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Since Justin Trudeau became Prime Minister two years ago, Canada has been trying to rebuild its credibility on the climate-change file. Canada gave the 2015 Paris Agreement back-slapping support and has vowed to stay put even though its largest trading partner, the United States, has bolted in a cloud of coal soot. Catherine McKenna, Canada's tireless Environment Minister, is well liked among the countries that consider global warming a serious threat to the planet's health.

To be sure, the rebuilding effort could have succeeded under the guidance of a lobotomized squid, given how low Canada's climate-repair reputation had sunk under the Stephen Harper regime. For nine years, until he was turfed in 2015, Mr. Harper took a Neanderthal approach to climate change. At the 2009 Copenhagen climate-change conference, Canada was a laughingstock and regular winner of the "Fossil of the Day" award.

In spite of the goodwill generated by Mr. Trudeau and Ms. McKenna, it's too early to say that Canada has evolved from part of the climate-change problem to part of its solution. For decades, Canada's record in meeting emissions targets has been abysmal and it requires a leap of faith to assume that the existing and future commitments will be any different – all the more so since the Alberta oil sands, a monstrous source of carbon-dioxide emissions, will keep expanding.

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To wit: The commitment made by Canada, in 2009, to reduce emissions by 17 per cent over 2005 levels by 2020.

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In an interview in Rome this week, Ms. McKenna, fresh from the Group of Seven environment ministers' conference in Bologna, Italy, more or less confirmed that the Copenhagen target, which was apparently signed in good faith, is unachievable. "I think 2020 will be challenging to make," she said, using the politicians' clichéd term for impossible. "The 2020 target quite frankly is hard when you had a previous government [that] for a decade did nothing and emissions rose."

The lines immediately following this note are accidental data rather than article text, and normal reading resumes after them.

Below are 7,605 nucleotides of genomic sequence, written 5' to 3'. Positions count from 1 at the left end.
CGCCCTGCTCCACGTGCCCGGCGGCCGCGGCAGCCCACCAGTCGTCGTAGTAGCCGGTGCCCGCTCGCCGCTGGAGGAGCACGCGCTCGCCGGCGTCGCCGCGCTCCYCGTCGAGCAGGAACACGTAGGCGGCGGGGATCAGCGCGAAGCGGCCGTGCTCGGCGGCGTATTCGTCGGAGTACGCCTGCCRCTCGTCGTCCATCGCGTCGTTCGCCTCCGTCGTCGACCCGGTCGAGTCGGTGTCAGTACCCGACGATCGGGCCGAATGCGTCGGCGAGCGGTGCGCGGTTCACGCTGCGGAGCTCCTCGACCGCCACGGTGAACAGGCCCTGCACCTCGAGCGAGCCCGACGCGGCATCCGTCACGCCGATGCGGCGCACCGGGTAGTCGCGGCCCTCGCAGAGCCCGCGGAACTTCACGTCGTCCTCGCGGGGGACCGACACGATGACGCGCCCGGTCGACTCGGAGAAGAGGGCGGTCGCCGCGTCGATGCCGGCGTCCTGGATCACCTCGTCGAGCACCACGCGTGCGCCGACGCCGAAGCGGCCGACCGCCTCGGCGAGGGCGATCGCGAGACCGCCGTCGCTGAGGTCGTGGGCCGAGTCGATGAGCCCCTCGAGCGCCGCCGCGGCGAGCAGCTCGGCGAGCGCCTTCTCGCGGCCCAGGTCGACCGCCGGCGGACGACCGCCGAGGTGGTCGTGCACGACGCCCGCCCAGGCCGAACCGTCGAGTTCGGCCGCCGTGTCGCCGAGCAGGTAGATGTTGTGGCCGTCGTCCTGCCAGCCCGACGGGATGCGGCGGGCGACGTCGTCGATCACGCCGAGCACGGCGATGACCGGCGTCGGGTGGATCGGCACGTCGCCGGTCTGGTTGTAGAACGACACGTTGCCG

In this case, it seems reasonable to blame the previous government. But other countries might not see it that way. To them, Canada is about to blow yet another emissions target, so why won't the next target, and the target after that, be blown, too?

The Liberals' response is to airbrush the 2020 target out of the official literature and concentrate instead on the Paris commitment, in which Canada vowed to reduce greenhouse gas emissions by 30 per cent over 2005 levels by 2030. That's a long way off and, remember, those targets are voluntary and can be ignored with no penalty other than international public humiliation. In effect, the 2020 target no longer exists, at least in the feds' minds, although you would think putting in a half-assed effort to meet it would make the 2030 target easier to achieve.

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Canada's emissions-target record is a bad joke. In the 1988 Toronto atmospheric conference, an event lost in the smog of climate-change history even though it was hugely significant at the time, Canada and other big polluters agreed that emissions should be reduced by 20 per cent by 2005. Canadian emissions soared.

In the Harper years, Canada adopted an obstructionist approach to carbon-reduction measures even if it signed Copenhagen's 2020 pledge. In 2011, Mr. Harper retreated from the effort to prevent catastrophic global warming by pulling Canada out of the 1997 Kyoto Accord, which had bound Canada to reduce emissions to 6 per cent below 1990 levels by 2012.

Canada's official excuse was that Kyoto was a farce because the United States and China were not part of the accord. The reality was that relentlessly rising oil sands emissions meant that any national carbon-dioxide cuts were a fantasy.

Looking at the emissions output data, you would think that Canada has had little interest in cutting emissions. Canada's 2016 greenhouse-gas emissions report says that output of the gases (dominated by carbon dioxide) was 747 million tonnes in 2005. They are projected to be 731 million tonnes by 2020 and 742 million by 2030. In other words, the reduction over 2005 is negligible. The culprit is the oil and gas industry (which includes the oil sands), whose emissions are set to reach 233 million tonnes by 2030, up by more than a quarter over 2005.

To be sure, Mr. Trudeau's commitment to reducing emissions is better planned than any previous commitment. In includes buy-in from many of the provinces. Alberta has put a price on carbon and is capping oil sands emissions at 100 million tonnes a year by 2026. Coal-fired power stations are being phased out. Renewable energy is coming on strong and companies big and small seem to agree that cleaning up their acts can ultimately save money and even create jobs, a message lost on U.S. President Donald Trump. There is no doubt that the pan-Canadian emissions-reduction architecture is relatively robust.

But 2030 is probably three governments away and each new government has a nasty habit of blaming previous governments for dragging their heels and missing targets. The oil sands emissions cap is high enough that the industry can keep charging ahead and the Pembina Institute warned on Wednesday that freight emissions – truck, rail, air and marine – are growing, jeopardizing Canada's Paris commitment. It's wildly premature for Canada to declare itself one of the climate good guys.

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